Ye Old Menogyn Guides
Menogyn Stories by Paul Norton,  Guide 1962-63
(1)  "The Rose Lake Raid", 1963

The Rose Lake Raid Guide discussions had been brewing at base camp about frequent sightings of power boats on Rose Lake. We were ready to take some action. This was in 1963 and during one of my infrequent stays in camp. The details are now a little vague about who went, but I think we had a contingent of three canoes, nine paddlers, axes, and saws. The camp had settled down for the night when we left the boat dock and headed to the Duncan portage.

The plan was to fell trees to block the channel between Rose and Arrow Lakes where the boats were entering Rose. We paddled silently across West Bearskin, portaged to Duncan, paddled to the Stairway portage, and carried down to the landing at Rose. The night was clear and it was only a little difficult to see the portage trails, and the lakes were bright under the stars.
As we entered the Rose-Arrow channel it became apparent that the passage was too wide to block with trees. Alternative plans were quickly discussed—an underwater cable to snag the propellers was the alternative I recall. After a short time we set out for the Rose-to-Daniels portage, not wanting to climb the stairs in the dark. We got back to camp late and went to sleep tired but unsatisfied.

The next day was a camp chore day. I managed to get firewood duty and slept most of the time in the sauna, barely conscious of the jealous grumbling from a few coconspirators. It seems that I remember going back another night to try again, but I’m sure we didn’t have any other equipment to try another approach.

Later, I or maybe a few of us were over at Clearwater Lodge and discussed the situation with lodge-owner John Eliasen. He suggested that the best approach might be to blow the outlet of Arrow Lake, dropping the level of that lake and cutting off the passage by making it too shallow. We wondered about a source of dynamite, how long a fuse we should have to get back into the States before the blast went off, etc. Luckily we were able to get back out on the trail before we got in real trouble.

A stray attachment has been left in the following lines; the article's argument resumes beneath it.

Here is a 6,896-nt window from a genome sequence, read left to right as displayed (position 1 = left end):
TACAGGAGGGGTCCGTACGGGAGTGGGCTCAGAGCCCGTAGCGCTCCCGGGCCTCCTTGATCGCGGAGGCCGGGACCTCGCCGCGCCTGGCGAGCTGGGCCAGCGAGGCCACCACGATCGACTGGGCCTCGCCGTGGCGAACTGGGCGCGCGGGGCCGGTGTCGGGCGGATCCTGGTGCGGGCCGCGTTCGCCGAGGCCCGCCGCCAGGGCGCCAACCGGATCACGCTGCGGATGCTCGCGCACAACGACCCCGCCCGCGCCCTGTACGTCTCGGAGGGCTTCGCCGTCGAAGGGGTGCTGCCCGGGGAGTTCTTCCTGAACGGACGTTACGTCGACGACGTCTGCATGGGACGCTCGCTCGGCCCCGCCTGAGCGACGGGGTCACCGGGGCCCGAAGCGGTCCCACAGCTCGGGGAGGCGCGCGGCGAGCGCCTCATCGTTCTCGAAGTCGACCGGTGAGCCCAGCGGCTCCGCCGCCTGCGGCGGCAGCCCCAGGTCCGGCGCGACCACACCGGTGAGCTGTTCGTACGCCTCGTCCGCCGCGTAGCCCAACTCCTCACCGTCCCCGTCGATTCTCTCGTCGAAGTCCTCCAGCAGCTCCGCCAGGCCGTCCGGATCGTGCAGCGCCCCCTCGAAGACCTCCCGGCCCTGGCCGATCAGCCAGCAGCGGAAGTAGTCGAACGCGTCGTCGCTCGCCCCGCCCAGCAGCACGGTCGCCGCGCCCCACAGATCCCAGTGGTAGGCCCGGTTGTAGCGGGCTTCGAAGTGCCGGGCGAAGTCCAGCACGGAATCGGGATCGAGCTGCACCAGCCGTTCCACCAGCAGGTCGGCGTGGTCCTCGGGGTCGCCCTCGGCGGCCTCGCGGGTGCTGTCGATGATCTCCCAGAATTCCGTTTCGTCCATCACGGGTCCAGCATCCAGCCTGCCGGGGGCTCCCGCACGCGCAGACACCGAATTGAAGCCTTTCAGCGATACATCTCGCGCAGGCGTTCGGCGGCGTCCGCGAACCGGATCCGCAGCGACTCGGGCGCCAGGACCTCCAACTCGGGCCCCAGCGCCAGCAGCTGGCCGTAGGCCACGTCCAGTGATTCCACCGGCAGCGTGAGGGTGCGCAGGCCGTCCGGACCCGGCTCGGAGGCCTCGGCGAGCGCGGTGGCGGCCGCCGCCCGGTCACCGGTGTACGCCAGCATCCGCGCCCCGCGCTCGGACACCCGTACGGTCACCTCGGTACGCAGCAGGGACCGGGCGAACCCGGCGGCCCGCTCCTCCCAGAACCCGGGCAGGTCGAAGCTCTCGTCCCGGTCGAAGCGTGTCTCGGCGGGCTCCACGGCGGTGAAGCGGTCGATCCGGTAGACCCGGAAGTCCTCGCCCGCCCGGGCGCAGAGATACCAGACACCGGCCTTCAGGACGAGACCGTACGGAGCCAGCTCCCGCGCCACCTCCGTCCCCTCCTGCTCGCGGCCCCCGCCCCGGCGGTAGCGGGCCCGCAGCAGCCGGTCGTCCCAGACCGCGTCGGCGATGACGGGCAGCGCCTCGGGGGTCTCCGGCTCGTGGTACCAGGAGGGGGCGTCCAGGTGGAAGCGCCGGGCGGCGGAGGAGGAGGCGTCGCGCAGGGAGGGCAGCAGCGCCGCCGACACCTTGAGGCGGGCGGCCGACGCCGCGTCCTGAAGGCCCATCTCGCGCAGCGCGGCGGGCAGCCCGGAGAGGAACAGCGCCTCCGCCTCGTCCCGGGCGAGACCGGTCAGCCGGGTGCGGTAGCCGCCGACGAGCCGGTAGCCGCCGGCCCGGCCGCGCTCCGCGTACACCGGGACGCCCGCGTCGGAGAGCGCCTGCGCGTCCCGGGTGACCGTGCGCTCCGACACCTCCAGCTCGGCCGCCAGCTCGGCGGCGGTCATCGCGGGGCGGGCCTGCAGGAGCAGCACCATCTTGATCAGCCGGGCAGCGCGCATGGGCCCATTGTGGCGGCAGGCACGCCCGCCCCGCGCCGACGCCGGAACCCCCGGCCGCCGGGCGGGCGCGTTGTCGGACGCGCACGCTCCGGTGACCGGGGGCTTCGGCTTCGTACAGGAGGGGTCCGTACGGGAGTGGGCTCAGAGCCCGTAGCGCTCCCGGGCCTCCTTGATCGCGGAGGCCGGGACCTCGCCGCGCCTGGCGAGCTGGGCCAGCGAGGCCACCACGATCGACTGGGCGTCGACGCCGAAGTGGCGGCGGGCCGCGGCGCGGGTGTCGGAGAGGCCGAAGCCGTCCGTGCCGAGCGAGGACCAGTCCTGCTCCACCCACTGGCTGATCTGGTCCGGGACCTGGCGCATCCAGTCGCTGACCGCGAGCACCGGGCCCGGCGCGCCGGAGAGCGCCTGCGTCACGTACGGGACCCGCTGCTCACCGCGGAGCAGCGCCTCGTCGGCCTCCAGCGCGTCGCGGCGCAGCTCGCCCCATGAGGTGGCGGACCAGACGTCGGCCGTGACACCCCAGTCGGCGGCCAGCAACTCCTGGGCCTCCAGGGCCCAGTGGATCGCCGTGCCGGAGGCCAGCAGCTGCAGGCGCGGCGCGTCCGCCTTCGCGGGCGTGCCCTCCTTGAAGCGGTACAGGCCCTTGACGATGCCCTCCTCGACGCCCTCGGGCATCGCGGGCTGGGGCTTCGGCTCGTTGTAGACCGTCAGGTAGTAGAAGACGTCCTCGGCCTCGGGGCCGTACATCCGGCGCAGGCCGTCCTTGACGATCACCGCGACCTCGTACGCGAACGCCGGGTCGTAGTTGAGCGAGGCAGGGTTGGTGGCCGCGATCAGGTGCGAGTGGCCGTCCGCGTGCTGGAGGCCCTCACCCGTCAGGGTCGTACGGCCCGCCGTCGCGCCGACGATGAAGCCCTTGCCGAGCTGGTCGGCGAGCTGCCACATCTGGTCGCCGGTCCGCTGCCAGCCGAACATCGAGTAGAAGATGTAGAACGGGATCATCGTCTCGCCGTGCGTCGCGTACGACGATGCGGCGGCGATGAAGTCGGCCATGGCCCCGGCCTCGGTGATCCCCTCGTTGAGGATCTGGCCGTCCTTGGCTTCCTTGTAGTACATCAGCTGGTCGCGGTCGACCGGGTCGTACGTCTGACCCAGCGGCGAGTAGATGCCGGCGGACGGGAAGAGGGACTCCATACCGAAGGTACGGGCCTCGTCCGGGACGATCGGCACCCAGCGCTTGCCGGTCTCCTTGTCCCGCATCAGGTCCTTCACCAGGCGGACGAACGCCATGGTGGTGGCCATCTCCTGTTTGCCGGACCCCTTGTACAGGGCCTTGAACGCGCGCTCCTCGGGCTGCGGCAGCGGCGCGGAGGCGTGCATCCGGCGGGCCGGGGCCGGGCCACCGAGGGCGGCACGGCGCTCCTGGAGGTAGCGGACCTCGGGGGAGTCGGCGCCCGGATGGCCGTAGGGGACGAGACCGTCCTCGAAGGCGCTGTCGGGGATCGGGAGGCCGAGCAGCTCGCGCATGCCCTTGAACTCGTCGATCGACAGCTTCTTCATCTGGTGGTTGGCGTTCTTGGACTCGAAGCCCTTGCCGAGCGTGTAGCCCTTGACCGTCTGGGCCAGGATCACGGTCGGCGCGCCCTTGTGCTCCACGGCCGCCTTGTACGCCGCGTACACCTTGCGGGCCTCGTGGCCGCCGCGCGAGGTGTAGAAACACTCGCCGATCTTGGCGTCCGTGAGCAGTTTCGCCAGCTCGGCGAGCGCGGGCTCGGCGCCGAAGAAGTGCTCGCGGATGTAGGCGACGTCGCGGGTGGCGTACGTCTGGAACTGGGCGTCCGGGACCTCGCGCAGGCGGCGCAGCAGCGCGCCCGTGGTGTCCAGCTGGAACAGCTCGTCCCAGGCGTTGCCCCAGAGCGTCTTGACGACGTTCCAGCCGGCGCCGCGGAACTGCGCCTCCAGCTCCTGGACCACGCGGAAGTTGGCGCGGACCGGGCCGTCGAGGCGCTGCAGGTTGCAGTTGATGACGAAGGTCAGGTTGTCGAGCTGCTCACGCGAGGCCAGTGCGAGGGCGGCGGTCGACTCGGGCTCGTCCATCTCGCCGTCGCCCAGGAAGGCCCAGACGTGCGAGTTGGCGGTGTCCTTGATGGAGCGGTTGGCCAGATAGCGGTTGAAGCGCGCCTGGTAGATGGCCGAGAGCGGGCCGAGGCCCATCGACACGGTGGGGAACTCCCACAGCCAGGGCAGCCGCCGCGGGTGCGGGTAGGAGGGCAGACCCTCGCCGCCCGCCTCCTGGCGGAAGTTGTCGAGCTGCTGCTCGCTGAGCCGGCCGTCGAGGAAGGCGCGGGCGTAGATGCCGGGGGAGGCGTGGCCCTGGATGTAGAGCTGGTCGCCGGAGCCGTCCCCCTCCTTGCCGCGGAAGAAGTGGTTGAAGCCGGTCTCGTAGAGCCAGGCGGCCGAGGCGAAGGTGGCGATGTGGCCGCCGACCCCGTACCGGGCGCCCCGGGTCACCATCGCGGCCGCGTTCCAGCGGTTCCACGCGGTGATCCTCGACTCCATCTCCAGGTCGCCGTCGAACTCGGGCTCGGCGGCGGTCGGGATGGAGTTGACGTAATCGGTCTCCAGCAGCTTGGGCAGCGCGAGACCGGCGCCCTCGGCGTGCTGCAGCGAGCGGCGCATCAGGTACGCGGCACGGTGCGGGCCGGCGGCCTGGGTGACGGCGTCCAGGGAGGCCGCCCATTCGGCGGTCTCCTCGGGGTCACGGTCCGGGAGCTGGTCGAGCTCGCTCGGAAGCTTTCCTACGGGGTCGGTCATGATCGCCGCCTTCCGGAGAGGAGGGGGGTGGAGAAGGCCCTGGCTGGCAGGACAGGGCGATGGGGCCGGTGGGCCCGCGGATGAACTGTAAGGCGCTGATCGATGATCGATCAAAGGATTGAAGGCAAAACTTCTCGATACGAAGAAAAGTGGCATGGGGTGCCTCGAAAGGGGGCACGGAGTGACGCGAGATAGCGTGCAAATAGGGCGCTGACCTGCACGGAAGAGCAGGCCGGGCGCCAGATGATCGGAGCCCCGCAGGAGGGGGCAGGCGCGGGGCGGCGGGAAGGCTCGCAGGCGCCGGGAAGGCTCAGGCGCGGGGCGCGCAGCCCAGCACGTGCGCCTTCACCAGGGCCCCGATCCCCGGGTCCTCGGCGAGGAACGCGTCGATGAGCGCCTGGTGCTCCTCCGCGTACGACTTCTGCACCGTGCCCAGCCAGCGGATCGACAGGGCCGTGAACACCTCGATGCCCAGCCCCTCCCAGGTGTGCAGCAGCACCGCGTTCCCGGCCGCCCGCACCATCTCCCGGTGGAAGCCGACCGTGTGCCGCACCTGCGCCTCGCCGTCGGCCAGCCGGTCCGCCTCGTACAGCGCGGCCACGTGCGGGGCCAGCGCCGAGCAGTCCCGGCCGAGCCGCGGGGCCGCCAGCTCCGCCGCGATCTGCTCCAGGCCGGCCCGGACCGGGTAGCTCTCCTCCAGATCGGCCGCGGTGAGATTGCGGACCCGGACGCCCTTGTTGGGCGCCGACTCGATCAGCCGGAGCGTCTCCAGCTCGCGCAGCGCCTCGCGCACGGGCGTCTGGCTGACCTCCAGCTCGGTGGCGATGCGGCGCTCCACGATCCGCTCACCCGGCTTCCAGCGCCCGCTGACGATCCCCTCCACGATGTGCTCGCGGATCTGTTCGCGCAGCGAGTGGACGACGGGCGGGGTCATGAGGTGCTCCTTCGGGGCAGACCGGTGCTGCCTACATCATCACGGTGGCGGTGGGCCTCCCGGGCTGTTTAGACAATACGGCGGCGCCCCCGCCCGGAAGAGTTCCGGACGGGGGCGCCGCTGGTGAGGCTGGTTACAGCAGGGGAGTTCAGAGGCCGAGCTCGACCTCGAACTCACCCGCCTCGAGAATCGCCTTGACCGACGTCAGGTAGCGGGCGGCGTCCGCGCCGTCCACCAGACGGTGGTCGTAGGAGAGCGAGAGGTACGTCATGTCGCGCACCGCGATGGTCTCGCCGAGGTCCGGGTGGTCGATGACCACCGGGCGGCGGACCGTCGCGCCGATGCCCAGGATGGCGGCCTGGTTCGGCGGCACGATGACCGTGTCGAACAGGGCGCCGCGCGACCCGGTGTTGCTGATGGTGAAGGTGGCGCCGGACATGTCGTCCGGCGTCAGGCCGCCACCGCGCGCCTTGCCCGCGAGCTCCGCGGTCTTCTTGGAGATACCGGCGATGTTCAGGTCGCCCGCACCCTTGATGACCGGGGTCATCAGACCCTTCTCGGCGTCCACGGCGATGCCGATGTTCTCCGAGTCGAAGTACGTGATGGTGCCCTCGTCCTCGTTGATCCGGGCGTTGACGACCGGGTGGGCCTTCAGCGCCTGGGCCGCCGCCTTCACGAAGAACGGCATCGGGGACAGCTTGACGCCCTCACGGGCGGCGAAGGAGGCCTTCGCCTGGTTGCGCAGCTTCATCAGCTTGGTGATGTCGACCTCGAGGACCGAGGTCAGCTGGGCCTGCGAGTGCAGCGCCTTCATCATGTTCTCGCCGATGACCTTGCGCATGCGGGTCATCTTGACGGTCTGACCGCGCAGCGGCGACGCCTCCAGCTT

Arm didn’t know about these Rose Lake raids—see “The surreptitious trip to Rose Lake” by the Camp Director. Some one in the group may have laid a cover story

(2)  "Camper  Questions", 1962-63

How deep is it right here?
How deep is the deepest part of the lake?
How many fish in this lake?
How big is the biggest fish in this Lake?
Where will we camp tonight?
What is for lunch?
What is for dinner?

These were curious campers and it was good to always have a very precise answer to any question.

68 feet, 7 inches.

119 feet, 3 inches.

983 over half a pound—we don’t count the minnows.

The last time we checked it was 13.5 pounds—a northern.

On the shore of a lake.

Same as yesterday.

I’ll look in the dinner sack when we get to the camp.

So confidence was established with a group and worries were placated. No one ever questioned the answer.

I never carried a flashlight, cutting knife, mosquito lotion, sunscreen, or chap stick. Every camper had these items and I relied on them daily—the cutting knife would spread jam and peanut butter for lunch, or cut salami and cheese. The other items were seldom needed, but I knew most kids had them so that lightened my pack.

On two trips I found a nice rock that I wanted. One trip it was a pretty big piece, maybe ten pounds of Ogishke Muncie conglomerate— a white rock with black pebbles about the size of golf balls embedded in it. Another time it was a more moderate, five pound jasper from Moose Lake where we stayed overnight at an old fur-trading encampment. On both of these occasions we were on the way home and the food pack was the ideal location for such objects. I did make a point of thanking the camper when we got back, or at the end of the Grand Portage in the latter case. I don’t remember them being grateful for the opportunity to help though.

(3)  "Paddle to Winchell Lodge", 1962-63

In 1963 a large group came to camp—a Methodist confirmation class as I recall. There were about 18 campers in the group and for this trip I was given an assistant guide, Steve Goggin. We packed the food and set out to the southwest the following day. I don't recall the route exactly, but we did get to Davis Lake via the Kiskadina portage. The campsite there was large and somehow another Menogyn group also happened to be there that night too.

The campers had begun expressing their concerns about depleted candy bar supplies, leading Steve and Ito hatch a plan for the following day. I think that even as campers in 1957 and 1958 there were "rumors" of the existence of Winchell Lodge, but of course we knew that it was only a legend, not a fact. Still, here was an opportunity to test the faith of our entrustees.